Saturday, October 26, 2019

Back from NYC, Part 2: Art Day --- Day 8/202

Walk: AMC Kabuki (JoJo Rabbit), Hood
Distance: 2 Miles, Yoga

So on her second day in New York Ciwt headed up to the Metropolitan Museum for their newish Dutch Masters show.  As she entered Central Park, she encountered these huge, arresting horses, large like steeds but certainly not mighty.  Also not traditonally elevated on a pedestal or grandly underneath an even more grand rider.  People, including Ciwt, were just among them at their level making what each individual made of their relationship to the magestic creatures with all their psychic, fantastical,  real and fictional references.

Jean-Marie Appriou, The Horses (Central Park/59th Street, Sept. 11, 2019 - August 30, 2020)

Metropolitan Museum, Entry: In Praise of Painting: Dutch Masterpieces at the Met, Ongoing

After The Horses, the Dutch Masterpieces exhibition at the Met seemed as dull as its entry.  Usually the quintessence of charm and universally enjoyed by all art audiences, these 'masterpieces' are hung as a tedious, contrived, intellectual viewing exercise that nearly robs them of life.  Instead of just being able to feast one's eyes and sensibilities on some of the most abundant and finely rendered art in human history, the Met insists that these long held works by the beloved Rembrandt, Hals, Vermeer and other artists now be considered 'in a thematic arrangement that emphasizes the controversies that animated the era.'  Ciwt says, "puleeze..."

After the Met downer Ciwt decided to walk to the expanded MoMA which was set to open to members (including her) the next day.  When she got to the heavily guarded front door 
she happened to speak to one of the attendants.  As their conversation progressed (and maybe he'd sized up Ciwt as a true art lover and no threat to the museum), he told her "Actually, the Museum is closed today for a private party, but, if you want to, you can go in until 2:00."

Want To!?!  Hearing this Ciwt raced to her hotel to meet up with her friend who is on record as 'not being a museum person' to see if, in this rare and special instance, she could be encouraged to go into a museum.  The answer was Yes! and off we went.

The guards were good for their word and let us into the Enormous, corporation-like lobby with multiple banks of elevators and hardly any art in sight.  A uniformed sentry finally directed us to the correct elevators and up we travelled.  Stepping out on Floor 5, the world changed utterly and began speaking art in the most interesting and beguiling ways.  Gallery after gallery is arranged/presented/hung in manners that are arresting, involving, and thought provoking to all MoMA visitors from newbie to expert.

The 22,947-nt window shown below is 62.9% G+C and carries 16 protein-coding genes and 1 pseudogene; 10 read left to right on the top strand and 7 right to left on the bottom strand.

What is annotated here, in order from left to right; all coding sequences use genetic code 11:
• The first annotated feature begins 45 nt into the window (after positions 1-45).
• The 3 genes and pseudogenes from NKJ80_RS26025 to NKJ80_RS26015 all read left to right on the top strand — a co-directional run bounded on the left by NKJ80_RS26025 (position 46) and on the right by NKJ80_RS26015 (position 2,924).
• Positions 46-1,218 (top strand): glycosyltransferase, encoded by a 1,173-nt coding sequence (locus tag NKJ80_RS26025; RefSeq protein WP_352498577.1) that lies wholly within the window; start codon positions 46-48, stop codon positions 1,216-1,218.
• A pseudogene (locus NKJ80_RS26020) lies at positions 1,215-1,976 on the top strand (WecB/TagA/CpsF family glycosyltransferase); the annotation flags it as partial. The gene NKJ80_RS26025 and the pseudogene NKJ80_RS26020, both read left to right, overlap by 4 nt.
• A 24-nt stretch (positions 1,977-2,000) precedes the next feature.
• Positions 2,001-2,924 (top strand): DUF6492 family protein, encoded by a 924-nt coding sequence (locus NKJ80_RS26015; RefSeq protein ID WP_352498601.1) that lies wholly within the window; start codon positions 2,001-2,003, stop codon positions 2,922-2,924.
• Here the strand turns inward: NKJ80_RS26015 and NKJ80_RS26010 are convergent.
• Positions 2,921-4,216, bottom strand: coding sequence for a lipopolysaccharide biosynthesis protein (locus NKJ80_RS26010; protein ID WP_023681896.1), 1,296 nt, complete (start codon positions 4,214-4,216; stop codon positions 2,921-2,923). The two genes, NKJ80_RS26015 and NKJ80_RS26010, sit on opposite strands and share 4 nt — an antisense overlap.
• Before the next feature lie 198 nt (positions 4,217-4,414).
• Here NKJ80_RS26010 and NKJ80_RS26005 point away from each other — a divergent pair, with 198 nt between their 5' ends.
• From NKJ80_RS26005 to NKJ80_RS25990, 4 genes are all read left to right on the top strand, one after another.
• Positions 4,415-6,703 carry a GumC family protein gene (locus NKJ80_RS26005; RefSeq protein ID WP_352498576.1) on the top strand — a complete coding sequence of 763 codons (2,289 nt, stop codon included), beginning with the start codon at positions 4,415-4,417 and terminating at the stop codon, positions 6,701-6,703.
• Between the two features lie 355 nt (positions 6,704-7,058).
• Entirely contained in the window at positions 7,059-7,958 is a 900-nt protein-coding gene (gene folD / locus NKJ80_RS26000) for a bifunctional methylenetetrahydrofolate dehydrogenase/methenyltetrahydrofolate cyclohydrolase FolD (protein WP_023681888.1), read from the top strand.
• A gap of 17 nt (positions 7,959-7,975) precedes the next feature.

As an example, let Ciwt say that as she was briskly walking through the first gallery, it was her non-museum friend who became instantly transfixed by an early movie of the New York subway.  Yes, movie, on the wall along with paintings, photographs, postcards, sculpture - all early fine and technological arts of a young U.S. - presented in ways that piqued curiosity but were non-intrusive to whatever the viewer might make of them.
Underwood and Underwood, President Theodore Roosevelt in Yosemite (1903), Being cheered by cowboys on horseback (1903), in Wawona, driving through the big trees of California (1903)

"Go on; I think this film is marvelous," Ciwt's friend told her.  Shocked and happy, Ciwt raced off to find her artistic love, Matisse.  
                                                   Matisse sculpture viewing The Red Studio (1911)

The room dedicated to him was wonderful as well as a bit audacious - like all the rooms. Just a bit: For example, see the sliver of the painting next to The Red Studio?  It is by a contemporary artist and may or may not - depending on what the viewer makes of the relationship - echo some of the qualities of the Matisse work.  And below, what is that Parrot?! doing in front to the Miro painting behind it?  (Ciwt guesses the connection is Surrealism, but that's Ciwt).

On and on the enlarged MoMA goes like this.  A total winner of an art space.  And this spoken by a devout museum avoider and Ciwt who disliked the former MoMA and was prepared to basically despise the even bigger and newer one.  

Expect the unexpected in art, and this opportunity to have MoMA virtually to herself was just that as well as the perfect way to end Ciwt's art day in New York.

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